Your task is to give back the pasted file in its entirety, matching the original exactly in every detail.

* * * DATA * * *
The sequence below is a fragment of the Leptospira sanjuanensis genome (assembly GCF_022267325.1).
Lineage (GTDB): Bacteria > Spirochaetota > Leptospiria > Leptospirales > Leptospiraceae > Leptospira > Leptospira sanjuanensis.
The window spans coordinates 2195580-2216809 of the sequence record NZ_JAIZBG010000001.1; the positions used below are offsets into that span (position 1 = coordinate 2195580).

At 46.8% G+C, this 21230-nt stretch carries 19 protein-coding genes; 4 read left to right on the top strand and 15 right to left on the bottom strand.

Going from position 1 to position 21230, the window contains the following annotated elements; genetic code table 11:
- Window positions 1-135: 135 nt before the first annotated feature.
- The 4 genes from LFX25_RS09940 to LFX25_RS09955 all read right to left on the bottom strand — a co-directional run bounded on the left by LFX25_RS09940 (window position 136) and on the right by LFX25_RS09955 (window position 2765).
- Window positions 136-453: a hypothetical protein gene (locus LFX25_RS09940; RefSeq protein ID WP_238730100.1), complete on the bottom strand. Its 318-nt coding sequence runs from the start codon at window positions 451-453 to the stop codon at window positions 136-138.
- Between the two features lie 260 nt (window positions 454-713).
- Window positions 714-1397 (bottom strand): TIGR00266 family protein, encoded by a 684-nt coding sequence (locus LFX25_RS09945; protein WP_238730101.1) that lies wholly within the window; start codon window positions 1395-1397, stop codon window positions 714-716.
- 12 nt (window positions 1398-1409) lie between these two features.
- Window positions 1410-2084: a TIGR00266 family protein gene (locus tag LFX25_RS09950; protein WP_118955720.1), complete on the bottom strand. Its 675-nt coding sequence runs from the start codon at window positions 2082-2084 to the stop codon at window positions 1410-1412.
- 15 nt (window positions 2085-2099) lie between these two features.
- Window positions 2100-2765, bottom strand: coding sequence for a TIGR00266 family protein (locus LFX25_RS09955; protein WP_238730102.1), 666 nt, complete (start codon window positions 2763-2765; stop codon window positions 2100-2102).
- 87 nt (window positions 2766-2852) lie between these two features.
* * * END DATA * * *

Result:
The sequence below is a fragment of the Leptospira sanjuanensis genome (assembly GCF_022267325.1).
Lineage (GTDB): Bacteria > Spirochaetota > Leptospiria > Leptospirales > Leptospiraceae > Leptospira > Leptospira sanjuanensis.
The window spans coordinates 2195580-2216809 of the sequence record NZ_JAIZBG010000001.1; the positions used below are offsets into that span (position 1 = coordinate 2195580).

At 46.8% G+C, this 21230-nt stretch carries 19 protein-coding genes; 4 read left to right on the top strand and 15 right to left on the bottom strand.

Going from position 1 to position 21230, the window contains the following annotated elements; genetic code table 11:
- Window positions 1-135: 135 nt before the first annotated feature.
- The 4 genes from LFX25_RS09940 to LFX25_RS09955 all read right to left on the bottom strand — a co-directional run bounded on the left by LFX25_RS09940 (window position 136) and on the right by LFX25_RS09955 (window position 2765).
- Window positions 136-453: a hypothetical protein gene (locus LFX25_RS09940; RefSeq protein ID WP_238730100.1), complete on the bottom strand. Its 318-nt coding sequence runs from the start codon at window positions 451-453 to the stop codon at window positions 136-138.
- Between the two features lie 260 nt (window positions 454-713).
- Window positions 714-1397 (bottom strand): TIGR00266 family protein, encoded by a 684-nt coding sequence (locus LFX25_RS09945; protein WP_238730101.1) that lies wholly within the window; start codon window positions 1395-1397, stop codon window positions 714-716.
- 12 nt (window positions 1398-1409) lie between these two features.
- Window positions 1410-2084: a TIGR00266 family protein gene (locus tag LFX25_RS09950; protein WP_118955720.1), complete on the bottom strand. Its 675-nt coding sequence runs from the start codon at window positions 2082-2084 to the stop codon at window positions 1410-1412.
- 15 nt (window positions 2085-2099) lie between these two features.
- Window positions 2100-2765, bottom strand: coding sequence for a TIGR00266 family protein (locus LFX25_RS09955; protein WP_238730102.1), 666 nt, complete (start codon window positions 2763-2765; stop codon window positions 2100-2102).
- 87 nt (window positions 2766-2852) lie between these two features.